At first, I thought the ‘Mariner’ was a redundancy

 Capt. Mariner S. Crosby. Given his Christian name, it was inevitable that he would take to the sea. That’s what struck me the first time I wandered through Hillside Cemetery.

The second time I went to the graveyard, I was looking for that marker but couldn’t find it. Back home and at my computer, Find-a-Grave led me to the rest of the inscription, which is admittedly rather worn away, as well as some additional facts.

What I found was this:

“Lost at sea with his family and the Brig Sarah B. Crosby,” named for his wife. She and the four children, one of them an unnamed infant, are then listed on the white memorial – Jacob W., Mary B., and Lucy B.

The date of their demise is uncertain, “around Oct. 25, 1867” – in season for a hurricane or some other vicious storm, although a fire in a wooden ship can’t be ruled out.

I trotted back to the cemetery for a closer look. Here it is:

The broken column symbolizes the loss of an upstanding citizen in his prime.

The Chamber of Commerce website reveals more:

“Mariner Crosby was the master of the brig ‘Maria White’ in 1852 and the schooner ‘Mary Jane’ in 1855. From 1861-1863 Mariner was the master of the barque ‘Charles Heddle,’ also built by C.S. Huston,” in Eastport. Around the corner from me, actually. “Mariner’s last command was the brig ‘Sarah B. Crosby,’ named for his wife, which was built in Pembroke. He commanded this vessel from 1863 to 1867 when the vessel was reported overdue. Mariner, his wife Sarah and four children, as well as the crew and passengers, were lost at sea without a trace.”

The pillar is a broken mast, as the three rings of rope emphasize. And there’s a carving of a brig going down, all but one of its square sails blown away.

We’re not even told where the ship was bound, much less about its cargo, passengers, or crew. And a brig did require significant manpower to manage the massive square sails.

The two-masted 316-ton “Sarah B. Crosby” was built in Pembroke by George Russell in 1863 and then based out of Portland, bound for ports such as New York and St. John, New Brunswick.

I started to investigate and found a bit more.

She knew the travails of the sea, having wrecked at treacherous Sandy Hook, New Jersey, on March 1, 1865, with the passengers and crew safely removed. And then, after being abandoned, she was reclaimed and repaired, with shipments of coal from Halifax, Nova Scotia, later in the year.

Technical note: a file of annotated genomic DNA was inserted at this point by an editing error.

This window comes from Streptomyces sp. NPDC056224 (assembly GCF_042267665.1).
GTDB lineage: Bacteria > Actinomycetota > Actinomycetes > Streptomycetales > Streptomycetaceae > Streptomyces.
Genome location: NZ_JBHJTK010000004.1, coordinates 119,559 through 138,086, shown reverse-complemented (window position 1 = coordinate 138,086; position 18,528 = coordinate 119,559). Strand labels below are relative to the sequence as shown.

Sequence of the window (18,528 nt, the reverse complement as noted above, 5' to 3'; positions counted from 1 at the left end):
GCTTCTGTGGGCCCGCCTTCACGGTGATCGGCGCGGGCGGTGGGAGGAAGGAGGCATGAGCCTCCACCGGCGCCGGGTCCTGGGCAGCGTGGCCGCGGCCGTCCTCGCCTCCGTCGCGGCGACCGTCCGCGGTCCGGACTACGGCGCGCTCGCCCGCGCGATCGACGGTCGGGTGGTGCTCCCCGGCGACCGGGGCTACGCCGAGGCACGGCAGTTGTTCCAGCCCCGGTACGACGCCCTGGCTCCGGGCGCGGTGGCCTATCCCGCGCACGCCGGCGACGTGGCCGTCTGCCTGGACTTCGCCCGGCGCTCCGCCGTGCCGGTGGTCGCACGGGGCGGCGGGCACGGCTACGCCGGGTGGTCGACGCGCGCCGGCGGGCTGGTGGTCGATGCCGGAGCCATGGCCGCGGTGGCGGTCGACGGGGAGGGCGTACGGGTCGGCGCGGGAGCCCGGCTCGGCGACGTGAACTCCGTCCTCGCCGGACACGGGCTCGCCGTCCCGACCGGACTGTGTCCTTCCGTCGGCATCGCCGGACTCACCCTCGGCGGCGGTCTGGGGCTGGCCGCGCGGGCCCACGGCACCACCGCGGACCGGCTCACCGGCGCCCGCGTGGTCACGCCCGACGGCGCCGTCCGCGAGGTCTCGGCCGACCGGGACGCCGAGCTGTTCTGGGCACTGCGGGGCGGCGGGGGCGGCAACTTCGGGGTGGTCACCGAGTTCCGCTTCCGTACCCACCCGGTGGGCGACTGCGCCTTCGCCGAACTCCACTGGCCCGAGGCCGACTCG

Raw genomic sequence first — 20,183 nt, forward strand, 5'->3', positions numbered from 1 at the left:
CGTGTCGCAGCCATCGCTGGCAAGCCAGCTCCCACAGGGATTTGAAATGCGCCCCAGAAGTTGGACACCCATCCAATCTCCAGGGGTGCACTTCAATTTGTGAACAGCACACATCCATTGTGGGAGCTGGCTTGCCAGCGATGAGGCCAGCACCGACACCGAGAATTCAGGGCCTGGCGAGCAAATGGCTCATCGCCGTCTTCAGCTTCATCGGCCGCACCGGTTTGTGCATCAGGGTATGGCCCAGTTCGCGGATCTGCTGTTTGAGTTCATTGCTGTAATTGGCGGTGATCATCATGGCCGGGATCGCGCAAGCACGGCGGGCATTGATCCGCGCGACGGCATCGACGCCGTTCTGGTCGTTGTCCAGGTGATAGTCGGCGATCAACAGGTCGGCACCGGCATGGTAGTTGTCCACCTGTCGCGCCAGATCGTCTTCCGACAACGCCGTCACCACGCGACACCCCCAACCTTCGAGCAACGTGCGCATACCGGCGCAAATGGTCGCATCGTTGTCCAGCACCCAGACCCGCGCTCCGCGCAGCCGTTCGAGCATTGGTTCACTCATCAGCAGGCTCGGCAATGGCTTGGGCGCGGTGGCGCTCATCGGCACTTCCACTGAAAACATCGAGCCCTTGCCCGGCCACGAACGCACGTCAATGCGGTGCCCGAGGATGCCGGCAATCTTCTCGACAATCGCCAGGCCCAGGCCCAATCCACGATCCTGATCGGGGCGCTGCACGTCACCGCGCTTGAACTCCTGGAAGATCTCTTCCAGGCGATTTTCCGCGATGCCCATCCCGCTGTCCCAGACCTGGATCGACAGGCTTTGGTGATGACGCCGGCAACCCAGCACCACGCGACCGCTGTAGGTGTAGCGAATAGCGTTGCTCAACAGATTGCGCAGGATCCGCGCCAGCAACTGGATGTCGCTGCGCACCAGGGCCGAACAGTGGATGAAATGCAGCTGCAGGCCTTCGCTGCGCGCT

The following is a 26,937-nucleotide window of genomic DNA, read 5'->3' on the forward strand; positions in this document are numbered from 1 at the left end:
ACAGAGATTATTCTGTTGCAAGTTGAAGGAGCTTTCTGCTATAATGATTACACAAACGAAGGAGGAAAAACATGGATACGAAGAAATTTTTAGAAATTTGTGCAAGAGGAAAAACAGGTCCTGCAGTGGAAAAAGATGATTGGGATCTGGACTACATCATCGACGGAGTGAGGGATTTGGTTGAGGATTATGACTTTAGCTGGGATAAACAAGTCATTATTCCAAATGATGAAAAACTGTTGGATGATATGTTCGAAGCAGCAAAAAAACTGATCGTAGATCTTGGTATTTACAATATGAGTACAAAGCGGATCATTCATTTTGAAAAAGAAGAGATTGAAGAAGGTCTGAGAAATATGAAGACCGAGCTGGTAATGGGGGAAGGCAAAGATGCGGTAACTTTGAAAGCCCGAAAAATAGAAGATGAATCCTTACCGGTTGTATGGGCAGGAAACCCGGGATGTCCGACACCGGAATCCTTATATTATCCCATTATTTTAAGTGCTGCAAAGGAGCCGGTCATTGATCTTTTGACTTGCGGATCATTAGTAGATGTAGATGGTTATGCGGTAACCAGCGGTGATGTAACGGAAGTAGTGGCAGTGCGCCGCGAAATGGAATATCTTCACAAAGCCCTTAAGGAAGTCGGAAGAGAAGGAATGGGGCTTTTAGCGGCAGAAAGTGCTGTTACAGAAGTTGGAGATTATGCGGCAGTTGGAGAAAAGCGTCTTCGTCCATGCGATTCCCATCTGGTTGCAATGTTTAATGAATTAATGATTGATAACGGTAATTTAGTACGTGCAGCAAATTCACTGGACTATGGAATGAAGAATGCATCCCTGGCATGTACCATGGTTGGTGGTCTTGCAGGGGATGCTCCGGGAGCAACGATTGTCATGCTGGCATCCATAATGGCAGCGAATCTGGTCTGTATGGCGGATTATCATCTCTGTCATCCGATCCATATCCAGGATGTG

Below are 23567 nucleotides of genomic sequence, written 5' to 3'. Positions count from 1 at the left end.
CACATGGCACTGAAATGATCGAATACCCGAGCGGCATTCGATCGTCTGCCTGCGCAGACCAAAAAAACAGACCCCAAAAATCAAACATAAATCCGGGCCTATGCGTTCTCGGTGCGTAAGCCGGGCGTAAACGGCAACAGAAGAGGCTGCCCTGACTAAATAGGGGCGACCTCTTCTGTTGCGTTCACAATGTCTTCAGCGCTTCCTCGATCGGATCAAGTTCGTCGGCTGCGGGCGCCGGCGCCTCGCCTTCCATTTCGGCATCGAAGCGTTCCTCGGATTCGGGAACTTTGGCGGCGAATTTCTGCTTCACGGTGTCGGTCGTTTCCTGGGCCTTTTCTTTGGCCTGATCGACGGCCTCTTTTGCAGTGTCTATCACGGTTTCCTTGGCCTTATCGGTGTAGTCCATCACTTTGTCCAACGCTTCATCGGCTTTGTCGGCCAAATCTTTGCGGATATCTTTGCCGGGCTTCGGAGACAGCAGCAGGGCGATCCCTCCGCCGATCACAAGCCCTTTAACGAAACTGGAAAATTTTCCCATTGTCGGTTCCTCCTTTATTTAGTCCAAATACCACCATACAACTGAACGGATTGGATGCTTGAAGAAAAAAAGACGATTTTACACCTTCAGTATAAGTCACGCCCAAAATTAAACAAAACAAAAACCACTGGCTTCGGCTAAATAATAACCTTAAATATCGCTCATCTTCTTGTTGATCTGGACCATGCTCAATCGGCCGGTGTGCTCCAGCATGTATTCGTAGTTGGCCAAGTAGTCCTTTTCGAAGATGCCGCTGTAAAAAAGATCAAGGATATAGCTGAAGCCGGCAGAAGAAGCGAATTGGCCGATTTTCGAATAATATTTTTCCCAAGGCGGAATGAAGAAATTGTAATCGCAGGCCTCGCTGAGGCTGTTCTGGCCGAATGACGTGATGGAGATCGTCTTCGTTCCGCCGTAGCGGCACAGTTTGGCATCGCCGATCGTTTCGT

On March 19, 1867, the New York Herald carried this notice: “Brig Sarah B Crosby (of Portland), Crosby, Measina, Jan 27, with fruit to Lawrence, Giles & Co, passed Gibraltar Feb 16; has had heavy westerly gales, with snow and hail, and split sails. Mar 13, latitude 41 30, longitude 65, spoke ship Michigan, from Liverpool for London.” (Measina, a mystery unto himself, was first mate. They would have been just off England at the time this information was relayed.)

I would like to know more in general about wives and children traveling with captains. It turns out to have been common, with a significant number of the children being born at sea or spending a large part of their childhood there. Wives were partners with shares in the business, whether they went abroad or stayed ashore. They even learned navigation, but did not interfere with the cook aboard ship. There were strict lines of authority. Beyond that, what were Sarah’s views and experiences? Was she even related to the 1841 Robert Bates house a few doors up the street from me? She was only 33 or so at the end; there’s no age for Jacob, though Mary would have been around 11 and Lucy, only seven.

While Mariner grew up in Eastport, the son of a Nova Scotia immigrant, Sarah was the daughter of a hotelier in Calais, Maine, best I can tell. Her father came from Massachusetts; her mother, New Hampshire. Mariner Crosby and Sarah E. Bates were married in Eastport February 12, 1855, by the Baptist minister Nathaniel Butler, of note himself. We have no idea how they met.

Mariner came to the sea naturally. At least two of his four brothers were also sea captains. Not just sailors or first masters but skippers.

Capt. Jerry died in Havana in 1879.

And Christopher Crosby led the racing yacht “Coronet” that defeated the “Dauntless” in a famed trans-Atlantic race in 1897. He went to sea at age 17 and was skipper by the time he turned 19. Yes, born to the sea.

And that’s as much of their story as I’m able to find, all prompted by one name in stone.

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